Trees are important but…
Although plants and trees generally get the credit for producing the oxygen we breathe, roughly 75 percent or more of the world’s oxygen is actually produced by algae and phytoplankton.
During World War II, the U.S. Navy had serious plans to use incendiary bat bombs against major Japanese cities. Hundreds of thousands of bats were to be dropped from airplanes above Japanese cities during the early morning. Because bats are nocturnal, they would’ve hidden among all the houses and buildings, permeating the cities. The bats were armed with timed bombs, which would explode and turn entire cities into infernos. As history shows, there were no bat-induced infernos in Japan. They did however capture, experiment and put bombs on thousands of bats, which was an exceedingly slow process. At one point, one bat escaped and nearly burned the entire base down. The project was eventually scrapped because it was taking too long to finish and the Manhattan Project was coming to fruition.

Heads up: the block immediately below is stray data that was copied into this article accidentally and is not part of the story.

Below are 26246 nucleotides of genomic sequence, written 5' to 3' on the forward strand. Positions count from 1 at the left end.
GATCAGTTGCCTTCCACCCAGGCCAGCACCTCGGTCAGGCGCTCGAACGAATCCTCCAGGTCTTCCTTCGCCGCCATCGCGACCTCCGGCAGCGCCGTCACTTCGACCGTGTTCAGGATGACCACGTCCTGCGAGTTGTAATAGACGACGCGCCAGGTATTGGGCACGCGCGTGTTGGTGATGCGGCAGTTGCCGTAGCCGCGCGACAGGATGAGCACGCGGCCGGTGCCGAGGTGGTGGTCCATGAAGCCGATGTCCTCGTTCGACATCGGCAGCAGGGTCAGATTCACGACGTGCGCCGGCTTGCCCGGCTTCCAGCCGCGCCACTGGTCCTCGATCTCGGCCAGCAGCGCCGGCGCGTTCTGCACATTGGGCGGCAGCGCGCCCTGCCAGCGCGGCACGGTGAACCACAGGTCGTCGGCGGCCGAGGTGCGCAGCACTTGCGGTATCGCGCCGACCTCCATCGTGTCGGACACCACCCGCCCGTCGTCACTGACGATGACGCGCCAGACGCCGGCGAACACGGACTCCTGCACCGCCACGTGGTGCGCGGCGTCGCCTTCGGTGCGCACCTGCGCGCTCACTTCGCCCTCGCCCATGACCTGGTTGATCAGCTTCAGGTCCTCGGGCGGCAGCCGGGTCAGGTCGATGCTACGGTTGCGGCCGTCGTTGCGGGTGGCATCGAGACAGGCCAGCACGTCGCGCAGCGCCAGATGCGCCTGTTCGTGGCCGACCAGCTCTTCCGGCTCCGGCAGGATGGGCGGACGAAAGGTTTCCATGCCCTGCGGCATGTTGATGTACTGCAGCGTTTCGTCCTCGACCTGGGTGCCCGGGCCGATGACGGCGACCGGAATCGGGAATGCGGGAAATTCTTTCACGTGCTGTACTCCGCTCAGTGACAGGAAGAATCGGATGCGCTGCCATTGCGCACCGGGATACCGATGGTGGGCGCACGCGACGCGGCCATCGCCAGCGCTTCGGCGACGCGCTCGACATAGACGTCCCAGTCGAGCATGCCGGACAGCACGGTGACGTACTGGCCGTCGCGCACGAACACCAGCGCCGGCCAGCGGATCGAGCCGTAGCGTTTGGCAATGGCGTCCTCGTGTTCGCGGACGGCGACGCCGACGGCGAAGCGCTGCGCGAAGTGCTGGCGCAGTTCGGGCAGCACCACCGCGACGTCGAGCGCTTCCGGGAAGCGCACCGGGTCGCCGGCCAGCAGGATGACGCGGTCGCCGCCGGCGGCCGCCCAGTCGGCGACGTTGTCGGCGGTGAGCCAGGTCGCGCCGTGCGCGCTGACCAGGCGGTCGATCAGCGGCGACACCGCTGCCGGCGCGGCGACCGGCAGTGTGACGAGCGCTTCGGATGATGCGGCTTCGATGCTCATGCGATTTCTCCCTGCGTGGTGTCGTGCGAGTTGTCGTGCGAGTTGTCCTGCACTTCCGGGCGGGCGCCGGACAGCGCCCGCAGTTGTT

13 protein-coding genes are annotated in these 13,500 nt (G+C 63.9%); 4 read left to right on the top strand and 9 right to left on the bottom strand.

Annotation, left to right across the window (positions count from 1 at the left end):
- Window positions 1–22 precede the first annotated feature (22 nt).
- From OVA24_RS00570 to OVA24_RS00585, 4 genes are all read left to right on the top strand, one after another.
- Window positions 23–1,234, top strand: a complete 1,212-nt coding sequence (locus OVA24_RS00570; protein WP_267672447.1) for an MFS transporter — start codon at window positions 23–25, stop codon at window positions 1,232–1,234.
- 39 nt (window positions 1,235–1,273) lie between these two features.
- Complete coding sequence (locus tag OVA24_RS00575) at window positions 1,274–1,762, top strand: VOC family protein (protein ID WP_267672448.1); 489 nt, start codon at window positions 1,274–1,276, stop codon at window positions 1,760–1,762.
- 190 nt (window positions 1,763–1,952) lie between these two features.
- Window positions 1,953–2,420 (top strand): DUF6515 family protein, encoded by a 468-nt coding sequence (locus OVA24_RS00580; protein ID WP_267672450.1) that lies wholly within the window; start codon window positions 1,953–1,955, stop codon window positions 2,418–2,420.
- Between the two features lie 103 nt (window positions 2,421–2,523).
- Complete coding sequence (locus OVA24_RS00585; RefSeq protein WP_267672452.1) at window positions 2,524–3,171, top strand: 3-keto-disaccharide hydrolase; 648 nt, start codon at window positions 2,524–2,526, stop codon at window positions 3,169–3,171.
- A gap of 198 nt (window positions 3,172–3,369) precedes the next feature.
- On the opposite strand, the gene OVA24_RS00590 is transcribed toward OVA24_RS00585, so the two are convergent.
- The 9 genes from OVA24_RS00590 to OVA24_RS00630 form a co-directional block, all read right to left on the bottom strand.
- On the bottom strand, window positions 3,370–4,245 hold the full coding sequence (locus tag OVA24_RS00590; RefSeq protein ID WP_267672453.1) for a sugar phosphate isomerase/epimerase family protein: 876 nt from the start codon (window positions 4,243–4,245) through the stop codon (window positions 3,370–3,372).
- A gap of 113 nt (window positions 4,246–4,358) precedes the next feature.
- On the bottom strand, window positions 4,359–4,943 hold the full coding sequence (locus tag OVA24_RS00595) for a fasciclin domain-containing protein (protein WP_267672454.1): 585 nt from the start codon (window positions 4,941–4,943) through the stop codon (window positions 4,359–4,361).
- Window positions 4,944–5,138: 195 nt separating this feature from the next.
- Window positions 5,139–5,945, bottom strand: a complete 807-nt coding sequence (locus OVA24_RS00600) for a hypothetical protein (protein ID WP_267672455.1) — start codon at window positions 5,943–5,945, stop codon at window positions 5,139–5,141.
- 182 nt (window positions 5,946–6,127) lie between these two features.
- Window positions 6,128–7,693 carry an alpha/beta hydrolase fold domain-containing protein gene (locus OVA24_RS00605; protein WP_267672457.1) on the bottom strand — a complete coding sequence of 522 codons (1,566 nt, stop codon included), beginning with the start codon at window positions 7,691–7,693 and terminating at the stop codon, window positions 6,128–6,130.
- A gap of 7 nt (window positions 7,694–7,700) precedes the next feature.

Technically, we glow in the dark
Humans are bioluminescent and glow in the dark, but the light that we emit is 1,000 times weaker than our human eyes are able to pick up. In fact, almost all living creatures produce a visible light in extremely small quantities at levels that rise and fall with the day.
The fax machine was patented in 1843.
Darker coffee does not equal more caffeine
Caffeine content varies by roast level. The longer you roast your coffee, the less caffeine is contains, therefore, dark roasted coffee has less caffeine.